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11th April – Editorials/Opinions Analyses


  1. Centre must spend more, forego tax revenues
  2. Limiting transmission in hotspots with wider tracing and testing strategy
  3. Team India and winning the pandemic battle
  4. Explained: Armed forces in coronavirus outbreak battle
  5. Explained: Direct farm-to-kitchen delivery provides relief


Focus: GS-III Indian Economy

The Current Scenario

  • As India nears the end of the lockdown period, the serious damage to the economy and livelihoods is beginning to make itself apparent.
  • There is tremendous pressure from industry bodies to opt for a nuanced policy that will help economic activity to restart as they fear a collapse if activity is stopped for another fortnight.
  • One way to sidestep this existential dilemma is by bringing on a second round of an economic relief package that goes well beyond the first both in terms of the financial commitment and the spread.
  • Out-of-the-box ideas for delivering support and also for raising the required funds might be required.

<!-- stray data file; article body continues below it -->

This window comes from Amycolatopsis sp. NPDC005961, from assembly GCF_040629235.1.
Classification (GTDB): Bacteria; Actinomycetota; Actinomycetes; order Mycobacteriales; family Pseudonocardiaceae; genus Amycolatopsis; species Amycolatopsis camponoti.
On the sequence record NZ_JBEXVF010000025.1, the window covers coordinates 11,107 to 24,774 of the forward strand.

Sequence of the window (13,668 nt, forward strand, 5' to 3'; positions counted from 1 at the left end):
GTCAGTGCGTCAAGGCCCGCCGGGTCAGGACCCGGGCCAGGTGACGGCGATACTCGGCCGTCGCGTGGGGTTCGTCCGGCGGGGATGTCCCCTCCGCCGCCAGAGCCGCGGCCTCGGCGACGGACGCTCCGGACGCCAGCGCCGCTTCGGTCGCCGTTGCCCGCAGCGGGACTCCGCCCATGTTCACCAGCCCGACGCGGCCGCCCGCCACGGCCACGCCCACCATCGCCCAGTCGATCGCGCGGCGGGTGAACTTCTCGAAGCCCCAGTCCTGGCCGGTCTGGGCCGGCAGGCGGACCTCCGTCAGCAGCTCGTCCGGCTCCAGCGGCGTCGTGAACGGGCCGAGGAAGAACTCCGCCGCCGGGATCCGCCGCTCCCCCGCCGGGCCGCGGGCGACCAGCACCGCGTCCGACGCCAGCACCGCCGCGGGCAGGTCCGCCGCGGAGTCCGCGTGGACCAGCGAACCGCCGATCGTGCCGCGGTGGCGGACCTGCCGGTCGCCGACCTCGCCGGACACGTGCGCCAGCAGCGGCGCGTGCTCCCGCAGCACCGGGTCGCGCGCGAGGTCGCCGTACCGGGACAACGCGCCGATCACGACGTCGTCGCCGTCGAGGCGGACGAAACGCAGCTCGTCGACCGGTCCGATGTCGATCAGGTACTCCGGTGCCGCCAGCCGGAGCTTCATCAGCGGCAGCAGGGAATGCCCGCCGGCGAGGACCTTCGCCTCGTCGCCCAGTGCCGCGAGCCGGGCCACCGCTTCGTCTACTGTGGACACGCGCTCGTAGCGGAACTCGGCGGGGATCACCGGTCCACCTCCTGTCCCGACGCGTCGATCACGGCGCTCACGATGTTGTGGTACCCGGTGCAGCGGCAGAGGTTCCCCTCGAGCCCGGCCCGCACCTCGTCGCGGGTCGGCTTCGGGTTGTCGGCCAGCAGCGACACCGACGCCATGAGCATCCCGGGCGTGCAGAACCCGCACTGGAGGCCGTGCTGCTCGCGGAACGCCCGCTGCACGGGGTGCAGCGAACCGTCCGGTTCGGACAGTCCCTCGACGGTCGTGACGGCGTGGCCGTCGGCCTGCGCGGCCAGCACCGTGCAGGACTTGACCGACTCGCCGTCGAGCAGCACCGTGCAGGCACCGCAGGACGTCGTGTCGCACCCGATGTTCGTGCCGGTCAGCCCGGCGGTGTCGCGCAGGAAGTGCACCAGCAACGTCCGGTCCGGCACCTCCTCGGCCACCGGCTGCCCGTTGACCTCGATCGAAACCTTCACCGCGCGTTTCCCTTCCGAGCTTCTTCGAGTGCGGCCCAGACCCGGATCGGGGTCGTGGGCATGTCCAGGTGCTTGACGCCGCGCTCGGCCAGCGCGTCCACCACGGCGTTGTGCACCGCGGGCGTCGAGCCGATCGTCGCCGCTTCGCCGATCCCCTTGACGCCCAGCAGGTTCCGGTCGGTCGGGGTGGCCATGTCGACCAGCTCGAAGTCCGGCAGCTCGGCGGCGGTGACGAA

• Economists are unanimous that there is little option now but to print money and spend. That is exactly what the developed countries are doing.

What can be done?

  • The ₹1.7-lakh crore package announced by Finance Minister Nirmala Sitharaman on March 26 was a good start but barely accounted for 1% of GDP; India should spend at least 5% of GDP for now.
  • he cash transfers to the poor should be hiked to at least ₹3,000 a month for the next three months.
  • This should be in addition to free rations and cooking gas, as was announced earlier.
  • In the harvest season, farmers need logistical support for moving their produce to markets.
  • Lenders, including NBFCs, should be granted freedom to reschedule their loan accounts so that borrowers are not under pressure to repay for fear of turning delinquent.
  • A credit guarantee fund that will support non-delinquent borrowers for the next six months will be a good option.
  • Such a fund can be financed through a domestic bond offering.
  • The bankruptcy code should be suspended for the next six months, at least for MSMEs.


Focus: GS-III Disaster Management

Why in news?

  • Even after the Health Ministry on March 28 acknowledged on its website that there was “limited community transmission”, India’s national taskforce for COVID-19 continues to deny it.
  • Now, a paper in the Indian Journal of Medical Research, by ICMR and Health Ministry researchers, provides evidence of community transmission in 36 districts in 15 States.


  • With community transmission, or the third stage, now being confirmed in 36 districts, an expansion and change in testing strategy has become imperative in the high focus areas for the lockdown to be more meaningful.